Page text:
The compulsion to creatively express oneself is common to all humans. Art in its various forms crosses all cultures and languages. Wherever we find people we find artistic expression.

Humans are creative beings by nature because the Creator made us in His image (Genesis 1:26-27). When we create – when we freely demonstrate our artistic bent — we reflect the nature of God to the world. God’s divine stamp can be seen in our handiwork. And our God is definitely creative.

Consider the created world. From the heavens to the depths of the ocean, God’s artistic hand can be seen. He painted the Northern Lights across the night sky. He sculpted Devil’s Tower that rises like a sentinel in Wyoming. He designed our DNA with such brilliance and intricacy it cannot be duplicated.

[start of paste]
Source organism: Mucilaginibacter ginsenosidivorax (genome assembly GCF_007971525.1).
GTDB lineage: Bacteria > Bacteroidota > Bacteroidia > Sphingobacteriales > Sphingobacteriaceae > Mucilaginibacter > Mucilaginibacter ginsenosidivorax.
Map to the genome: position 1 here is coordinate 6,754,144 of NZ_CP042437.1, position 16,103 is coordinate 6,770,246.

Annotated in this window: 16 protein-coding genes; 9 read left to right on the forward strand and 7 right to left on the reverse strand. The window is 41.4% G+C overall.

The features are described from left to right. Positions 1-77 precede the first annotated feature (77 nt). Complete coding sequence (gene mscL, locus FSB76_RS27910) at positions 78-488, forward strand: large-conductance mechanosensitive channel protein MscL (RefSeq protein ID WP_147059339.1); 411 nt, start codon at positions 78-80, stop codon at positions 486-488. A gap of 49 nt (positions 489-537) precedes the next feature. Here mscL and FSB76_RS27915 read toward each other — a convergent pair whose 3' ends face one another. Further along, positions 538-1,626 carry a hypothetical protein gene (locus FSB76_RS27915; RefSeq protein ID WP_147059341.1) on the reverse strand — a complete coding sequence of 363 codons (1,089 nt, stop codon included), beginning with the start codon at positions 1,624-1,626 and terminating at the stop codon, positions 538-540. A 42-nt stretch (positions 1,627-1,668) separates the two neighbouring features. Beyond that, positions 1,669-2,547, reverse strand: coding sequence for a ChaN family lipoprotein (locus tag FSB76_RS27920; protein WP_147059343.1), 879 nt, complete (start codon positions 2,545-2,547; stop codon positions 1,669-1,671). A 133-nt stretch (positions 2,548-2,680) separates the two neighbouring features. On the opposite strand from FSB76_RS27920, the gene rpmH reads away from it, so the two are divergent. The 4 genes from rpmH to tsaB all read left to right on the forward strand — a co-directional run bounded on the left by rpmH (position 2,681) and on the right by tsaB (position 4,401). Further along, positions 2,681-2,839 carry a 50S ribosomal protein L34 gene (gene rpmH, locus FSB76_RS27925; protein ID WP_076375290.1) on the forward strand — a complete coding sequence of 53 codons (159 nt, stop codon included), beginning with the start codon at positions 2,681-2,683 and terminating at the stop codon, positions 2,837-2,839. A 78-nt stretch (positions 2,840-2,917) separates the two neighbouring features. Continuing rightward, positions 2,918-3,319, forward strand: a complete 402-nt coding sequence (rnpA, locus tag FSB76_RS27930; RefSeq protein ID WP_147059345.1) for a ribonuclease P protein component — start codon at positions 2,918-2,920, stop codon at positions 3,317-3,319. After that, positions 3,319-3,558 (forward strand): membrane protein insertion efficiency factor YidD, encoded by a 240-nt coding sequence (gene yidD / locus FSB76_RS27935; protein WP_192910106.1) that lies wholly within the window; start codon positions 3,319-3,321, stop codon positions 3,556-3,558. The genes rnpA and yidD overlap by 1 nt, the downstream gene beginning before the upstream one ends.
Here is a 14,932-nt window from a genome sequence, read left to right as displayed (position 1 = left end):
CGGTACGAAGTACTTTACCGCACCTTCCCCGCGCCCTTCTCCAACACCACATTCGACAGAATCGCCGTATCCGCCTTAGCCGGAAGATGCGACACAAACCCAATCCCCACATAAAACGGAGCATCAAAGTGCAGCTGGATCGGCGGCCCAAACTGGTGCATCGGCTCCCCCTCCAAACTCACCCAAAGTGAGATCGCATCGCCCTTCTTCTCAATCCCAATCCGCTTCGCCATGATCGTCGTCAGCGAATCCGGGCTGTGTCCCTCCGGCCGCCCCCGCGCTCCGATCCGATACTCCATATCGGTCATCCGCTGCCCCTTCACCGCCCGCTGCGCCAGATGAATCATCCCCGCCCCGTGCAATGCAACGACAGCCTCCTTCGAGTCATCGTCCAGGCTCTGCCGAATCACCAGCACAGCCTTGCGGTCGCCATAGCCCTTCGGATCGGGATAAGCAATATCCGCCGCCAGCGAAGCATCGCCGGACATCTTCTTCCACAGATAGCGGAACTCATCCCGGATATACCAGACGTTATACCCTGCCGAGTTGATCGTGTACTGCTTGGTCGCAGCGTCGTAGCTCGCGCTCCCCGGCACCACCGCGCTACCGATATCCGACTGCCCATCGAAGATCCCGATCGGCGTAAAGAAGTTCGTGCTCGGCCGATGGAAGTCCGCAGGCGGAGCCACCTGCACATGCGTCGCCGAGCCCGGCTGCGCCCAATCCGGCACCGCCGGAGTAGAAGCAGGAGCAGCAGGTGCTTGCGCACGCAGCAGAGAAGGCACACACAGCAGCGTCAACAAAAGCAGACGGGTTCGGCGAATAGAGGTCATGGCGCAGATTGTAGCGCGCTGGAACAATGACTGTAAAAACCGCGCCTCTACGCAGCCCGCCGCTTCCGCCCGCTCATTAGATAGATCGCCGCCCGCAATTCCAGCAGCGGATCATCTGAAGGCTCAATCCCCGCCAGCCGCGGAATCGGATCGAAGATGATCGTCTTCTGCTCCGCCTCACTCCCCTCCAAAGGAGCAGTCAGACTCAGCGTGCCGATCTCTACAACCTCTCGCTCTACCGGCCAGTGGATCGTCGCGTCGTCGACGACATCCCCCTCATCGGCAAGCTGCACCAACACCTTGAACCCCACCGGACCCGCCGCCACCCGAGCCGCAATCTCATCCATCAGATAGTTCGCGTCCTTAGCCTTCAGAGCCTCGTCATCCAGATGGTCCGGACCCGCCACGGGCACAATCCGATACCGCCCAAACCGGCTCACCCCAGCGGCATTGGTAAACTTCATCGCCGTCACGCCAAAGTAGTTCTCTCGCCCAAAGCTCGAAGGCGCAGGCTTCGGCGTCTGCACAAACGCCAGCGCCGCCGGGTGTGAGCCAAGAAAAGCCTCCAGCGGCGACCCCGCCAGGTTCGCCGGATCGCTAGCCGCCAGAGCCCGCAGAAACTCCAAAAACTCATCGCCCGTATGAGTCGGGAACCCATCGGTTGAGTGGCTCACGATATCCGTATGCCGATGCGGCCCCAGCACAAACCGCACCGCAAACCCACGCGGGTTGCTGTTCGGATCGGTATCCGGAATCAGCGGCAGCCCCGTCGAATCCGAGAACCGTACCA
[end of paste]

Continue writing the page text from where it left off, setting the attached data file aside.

Writer, poet, architect, engineer, sculptor, designer, and scientist. God is all this and more. I would even say He has a wild imagination. Have you taken a good look lately at the aardvark? Or the Venus Fly Trap?

God is the ultimate, perfect artist, and He made us in His image. Sadly, like everything else in our world, art and the creative process have been touched by sin. They can be perverted and abused. Countless examples surround us. As believers, we have an obligation to glorify God with everything we create.

So whether you eat or drink or (create) whatever you do, do it all for the glory of God.
1 Corinthians 10:31, NIV

When followers of Christ creatively express ourselves through art to the glory of God, our creation is an offering of praise to our God. Our art stands as a testimony to the One who instilled our creativity.

Whatever your artistic passion, it is God-given for His glory. Let those creative juices flow as an act of worship to our creative God.

Have you ever considered your art an act of worship? How does knowing your creativity reflects God’s image change the way you approach your art?